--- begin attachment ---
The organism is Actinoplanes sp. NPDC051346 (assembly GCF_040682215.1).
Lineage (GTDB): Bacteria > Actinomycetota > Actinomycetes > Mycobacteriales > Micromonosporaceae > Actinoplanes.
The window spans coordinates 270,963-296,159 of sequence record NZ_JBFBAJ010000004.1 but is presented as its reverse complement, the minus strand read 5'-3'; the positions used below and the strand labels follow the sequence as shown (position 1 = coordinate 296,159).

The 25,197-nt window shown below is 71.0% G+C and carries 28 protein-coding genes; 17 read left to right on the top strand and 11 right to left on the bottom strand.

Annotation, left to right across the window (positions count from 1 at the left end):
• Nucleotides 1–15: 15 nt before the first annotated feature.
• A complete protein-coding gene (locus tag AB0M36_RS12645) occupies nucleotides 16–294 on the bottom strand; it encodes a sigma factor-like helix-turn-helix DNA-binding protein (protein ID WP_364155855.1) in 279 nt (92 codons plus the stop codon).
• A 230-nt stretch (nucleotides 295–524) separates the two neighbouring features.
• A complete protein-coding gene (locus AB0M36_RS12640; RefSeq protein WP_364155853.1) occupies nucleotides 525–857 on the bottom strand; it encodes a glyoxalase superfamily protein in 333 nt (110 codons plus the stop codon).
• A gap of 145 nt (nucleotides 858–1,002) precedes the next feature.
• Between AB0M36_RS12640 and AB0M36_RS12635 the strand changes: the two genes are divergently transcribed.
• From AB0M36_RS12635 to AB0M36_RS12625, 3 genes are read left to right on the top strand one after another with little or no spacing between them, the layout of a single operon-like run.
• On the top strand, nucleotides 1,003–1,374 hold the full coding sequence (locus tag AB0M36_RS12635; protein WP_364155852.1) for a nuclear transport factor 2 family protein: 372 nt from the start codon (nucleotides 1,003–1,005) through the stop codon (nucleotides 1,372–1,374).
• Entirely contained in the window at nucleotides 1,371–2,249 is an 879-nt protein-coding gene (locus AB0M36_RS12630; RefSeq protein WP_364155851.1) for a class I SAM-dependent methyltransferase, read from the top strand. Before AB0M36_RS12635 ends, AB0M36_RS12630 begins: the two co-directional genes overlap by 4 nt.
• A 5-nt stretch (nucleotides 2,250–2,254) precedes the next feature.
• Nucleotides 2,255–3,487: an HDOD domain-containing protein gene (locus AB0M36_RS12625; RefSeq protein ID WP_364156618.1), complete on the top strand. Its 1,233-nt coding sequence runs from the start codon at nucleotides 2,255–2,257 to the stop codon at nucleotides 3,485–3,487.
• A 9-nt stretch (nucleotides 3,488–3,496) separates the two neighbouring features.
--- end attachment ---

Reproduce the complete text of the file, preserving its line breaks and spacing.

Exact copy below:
The organism is Actinoplanes sp. NPDC051346 (assembly GCF_040682215.1).
Lineage (GTDB): Bacteria > Actinomycetota > Actinomycetes > Mycobacteriales > Micromonosporaceae > Actinoplanes.
The window spans coordinates 270,963-296,159 of sequence record NZ_JBFBAJ010000004.1 but is presented as its reverse complement, the minus strand read 5'-3'; the positions used below and the strand labels follow the sequence as shown (position 1 = coordinate 296,159).

The 25,197-nt window shown below is 71.0% G+C and carries 28 protein-coding genes; 17 read left to right on the top strand and 11 right to left on the bottom strand.

Annotation, left to right across the window (positions count from 1 at the left end):
• Nucleotides 1–15: 15 nt before the first annotated feature.
• A complete protein-coding gene (locus tag AB0M36_RS12645) occupies nucleotides 16–294 on the bottom strand; it encodes a sigma factor-like helix-turn-helix DNA-binding protein (protein ID WP_364155855.1) in 279 nt (92 codons plus the stop codon).
• A 230-nt stretch (nucleotides 295–524) separates the two neighbouring features.
• A complete protein-coding gene (locus AB0M36_RS12640; RefSeq protein WP_364155853.1) occupies nucleotides 525–857 on the bottom strand; it encodes a glyoxalase superfamily protein in 333 nt (110 codons plus the stop codon).
• A gap of 145 nt (nucleotides 858–1,002) precedes the next feature.
• Between AB0M36_RS12640 and AB0M36_RS12635 the strand changes: the two genes are divergently transcribed.
• From AB0M36_RS12635 to AB0M36_RS12625, 3 genes are read left to right on the top strand one after another with little or no spacing between them, the layout of a single operon-like run.
• On the top strand, nucleotides 1,003–1,374 hold the full coding sequence (locus tag AB0M36_RS12635; protein WP_364155852.1) for a nuclear transport factor 2 family protein: 372 nt from the start codon (nucleotides 1,003–1,005) through the stop codon (nucleotides 1,372–1,374).
• Entirely contained in the window at nucleotides 1,371–2,249 is an 879-nt protein-coding gene (locus AB0M36_RS12630; RefSeq protein WP_364155851.1) for a class I SAM-dependent methyltransferase, read from the top strand. Before AB0M36_RS12635 ends, AB0M36_RS12630 begins: the two co-directional genes overlap by 4 nt.
• A 5-nt stretch (nucleotides 2,250–2,254) precedes the next feature.
• Nucleotides 2,255–3,487: an HDOD domain-containing protein gene (locus AB0M36_RS12625; RefSeq protein ID WP_364156618.1), complete on the top strand. Its 1,233-nt coding sequence runs from the start codon at nucleotides 2,255–2,257 to the stop codon at nucleotides 3,485–3,487.
• A 9-nt stretch (nucleotides 3,488–3,496) separates the two neighbouring features.